Monday, May 19, 2008

Social Darwinism

Hey!  It's the end of the WordStorm Festival in Darwin, and I think everyone's agreed it was EXCELLENT.  Big kudos to organiser Sandra Thibodeaux (and yeah, I'm doing this partly 'cos I think props should be googlable).

From my meagre experience of lit festivals in Singapore/Hong Kong/Darwin, I'm now starting to understand that each one - being almost by definition international - each one entails a new perspective on multiculturalism (and of course, often once you're settled with one multiculturalism you tend to get kinda smarmy and showoffy and confident in your own cosmopolitanism, when in fact there are global multiculturalisms to be digested, each contingent on regional history and geography and context).

What we've got, here on the tip of the Northern Territory, is a assembly of writers in various genres (including drama, lotsa poetry, and journalism - literary, sports and gonzo).  We're mostly women (someone explained that in Australia women are more literate), and I've a suspicion that aside from me, no-one's under the age of 30 (except the volunteers, and maybe they should count - a number of them are writers themselves).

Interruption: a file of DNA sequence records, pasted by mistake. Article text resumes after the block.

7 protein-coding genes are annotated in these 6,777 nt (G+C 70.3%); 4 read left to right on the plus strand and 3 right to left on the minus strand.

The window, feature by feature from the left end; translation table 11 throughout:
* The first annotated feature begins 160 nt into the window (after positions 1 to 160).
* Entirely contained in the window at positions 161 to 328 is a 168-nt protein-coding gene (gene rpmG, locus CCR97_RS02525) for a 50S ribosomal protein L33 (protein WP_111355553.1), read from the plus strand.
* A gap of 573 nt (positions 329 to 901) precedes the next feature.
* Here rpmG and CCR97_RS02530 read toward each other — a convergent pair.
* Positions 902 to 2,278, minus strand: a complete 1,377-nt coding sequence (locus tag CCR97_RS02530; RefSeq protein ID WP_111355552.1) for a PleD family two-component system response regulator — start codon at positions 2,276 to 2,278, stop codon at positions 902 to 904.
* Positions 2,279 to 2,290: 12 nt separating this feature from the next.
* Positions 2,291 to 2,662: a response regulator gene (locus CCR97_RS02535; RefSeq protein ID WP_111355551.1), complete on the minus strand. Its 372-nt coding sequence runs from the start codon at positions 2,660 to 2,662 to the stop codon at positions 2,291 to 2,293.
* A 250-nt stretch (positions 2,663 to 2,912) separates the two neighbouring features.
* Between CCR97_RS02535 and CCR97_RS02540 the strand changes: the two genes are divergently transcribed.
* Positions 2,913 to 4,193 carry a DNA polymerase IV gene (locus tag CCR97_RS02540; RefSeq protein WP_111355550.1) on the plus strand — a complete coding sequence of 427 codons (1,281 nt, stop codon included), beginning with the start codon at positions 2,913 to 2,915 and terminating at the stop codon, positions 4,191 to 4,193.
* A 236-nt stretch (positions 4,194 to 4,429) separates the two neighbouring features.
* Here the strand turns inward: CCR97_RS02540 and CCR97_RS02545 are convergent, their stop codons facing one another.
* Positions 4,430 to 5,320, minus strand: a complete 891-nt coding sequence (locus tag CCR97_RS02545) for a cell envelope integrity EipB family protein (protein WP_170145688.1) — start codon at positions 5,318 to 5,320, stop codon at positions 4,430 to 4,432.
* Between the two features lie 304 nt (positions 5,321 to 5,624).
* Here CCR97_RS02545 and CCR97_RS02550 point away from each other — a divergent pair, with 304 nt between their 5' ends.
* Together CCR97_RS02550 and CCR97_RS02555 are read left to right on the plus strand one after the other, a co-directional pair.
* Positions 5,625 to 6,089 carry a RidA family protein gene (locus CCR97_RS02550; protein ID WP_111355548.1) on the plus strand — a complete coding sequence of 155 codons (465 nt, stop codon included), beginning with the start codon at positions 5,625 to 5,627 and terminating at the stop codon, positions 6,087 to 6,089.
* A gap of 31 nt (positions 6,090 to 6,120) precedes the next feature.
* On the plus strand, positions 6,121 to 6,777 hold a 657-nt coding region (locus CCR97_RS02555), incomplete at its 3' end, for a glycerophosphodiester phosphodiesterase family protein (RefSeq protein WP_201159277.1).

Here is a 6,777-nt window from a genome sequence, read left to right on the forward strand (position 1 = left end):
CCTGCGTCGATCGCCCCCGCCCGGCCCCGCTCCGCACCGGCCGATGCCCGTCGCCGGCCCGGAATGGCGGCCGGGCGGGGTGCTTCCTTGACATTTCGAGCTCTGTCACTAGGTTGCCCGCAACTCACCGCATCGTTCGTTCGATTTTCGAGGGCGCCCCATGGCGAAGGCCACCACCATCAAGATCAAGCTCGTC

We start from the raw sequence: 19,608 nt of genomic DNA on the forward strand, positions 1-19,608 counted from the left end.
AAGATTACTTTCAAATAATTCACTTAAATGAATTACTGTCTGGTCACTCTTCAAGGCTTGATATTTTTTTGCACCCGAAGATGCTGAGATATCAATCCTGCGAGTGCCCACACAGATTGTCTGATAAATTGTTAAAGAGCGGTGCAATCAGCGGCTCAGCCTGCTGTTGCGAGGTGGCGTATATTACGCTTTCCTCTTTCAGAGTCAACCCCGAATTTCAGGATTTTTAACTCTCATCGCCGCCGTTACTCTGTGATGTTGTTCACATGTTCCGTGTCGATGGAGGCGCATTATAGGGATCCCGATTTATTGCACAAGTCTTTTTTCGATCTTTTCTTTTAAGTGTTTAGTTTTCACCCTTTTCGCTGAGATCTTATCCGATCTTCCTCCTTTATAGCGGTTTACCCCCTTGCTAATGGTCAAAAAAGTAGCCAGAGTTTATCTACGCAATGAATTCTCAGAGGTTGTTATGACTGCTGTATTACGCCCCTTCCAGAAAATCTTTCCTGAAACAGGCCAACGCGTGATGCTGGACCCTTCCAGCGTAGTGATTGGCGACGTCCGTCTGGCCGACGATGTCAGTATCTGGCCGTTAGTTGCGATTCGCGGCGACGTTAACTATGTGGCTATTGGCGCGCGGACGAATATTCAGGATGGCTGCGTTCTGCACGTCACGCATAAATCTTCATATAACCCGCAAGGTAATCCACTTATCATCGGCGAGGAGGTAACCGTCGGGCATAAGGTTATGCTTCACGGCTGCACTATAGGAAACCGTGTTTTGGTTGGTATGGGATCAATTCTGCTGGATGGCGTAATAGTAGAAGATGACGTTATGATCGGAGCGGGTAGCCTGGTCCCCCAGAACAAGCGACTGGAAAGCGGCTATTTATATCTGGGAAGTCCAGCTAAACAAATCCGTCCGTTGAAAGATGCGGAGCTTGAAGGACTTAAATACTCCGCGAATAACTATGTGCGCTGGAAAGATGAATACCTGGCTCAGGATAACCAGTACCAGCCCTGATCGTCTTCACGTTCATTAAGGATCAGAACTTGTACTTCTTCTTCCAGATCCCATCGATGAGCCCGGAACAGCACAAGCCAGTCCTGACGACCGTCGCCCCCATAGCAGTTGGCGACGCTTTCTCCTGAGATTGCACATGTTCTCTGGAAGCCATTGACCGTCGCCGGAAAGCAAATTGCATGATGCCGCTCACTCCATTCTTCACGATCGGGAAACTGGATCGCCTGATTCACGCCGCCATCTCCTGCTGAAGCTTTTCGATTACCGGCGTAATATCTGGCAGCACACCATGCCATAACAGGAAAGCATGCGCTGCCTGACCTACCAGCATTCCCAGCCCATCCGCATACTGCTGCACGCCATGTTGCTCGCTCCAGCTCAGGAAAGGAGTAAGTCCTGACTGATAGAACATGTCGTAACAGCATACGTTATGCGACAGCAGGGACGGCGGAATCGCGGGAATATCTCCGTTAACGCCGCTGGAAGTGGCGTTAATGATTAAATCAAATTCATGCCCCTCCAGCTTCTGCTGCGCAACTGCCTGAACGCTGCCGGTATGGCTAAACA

And we're all equatorial or Southern - whitefella and blackfella Australian, Indonesian, East Timorese, Papuan.  Of the Singapore contingent, only Shu Hoong and I are native; Shamini Flint (who's enormous fun), is a Malaysian expat with a big political identity crisis (grew up wanting to be banned from Singapore, ends up loving it here but also wary of the dangers of keeping to the expat community) and Deepika Shetty is India-born (says she can get way more journalism done in Singapore, as long as she's pushy).

I've met all these remarkable people - gaaaaah, Indonesian intellectual idol Goenawan Mohammad likes my poetry!!!  I'm all jiggly inside!!!!  And so does mega-lesbo-crime-novelist-in-verse Dorothy Porter, who gave me a signed copy of Crete, which she says contains her best poetry (unfortunately I'd just bought a copy myself, but she signed both).  And Sandra Tillman - damn, she's this sweet and gentle high school teacher and mother of two who transforms into a voice of anger for breakfast when she performs Timor Lesterian social injustice in Tetum or Bahasa Indonesia.

I am incredibly, incredibly... fuck, inspired sounds so trite, and it's not the right word.  But thrilled, just remembering them.  More joyous at the plenitude of the world.

Oh look, it's sunrise.  :)

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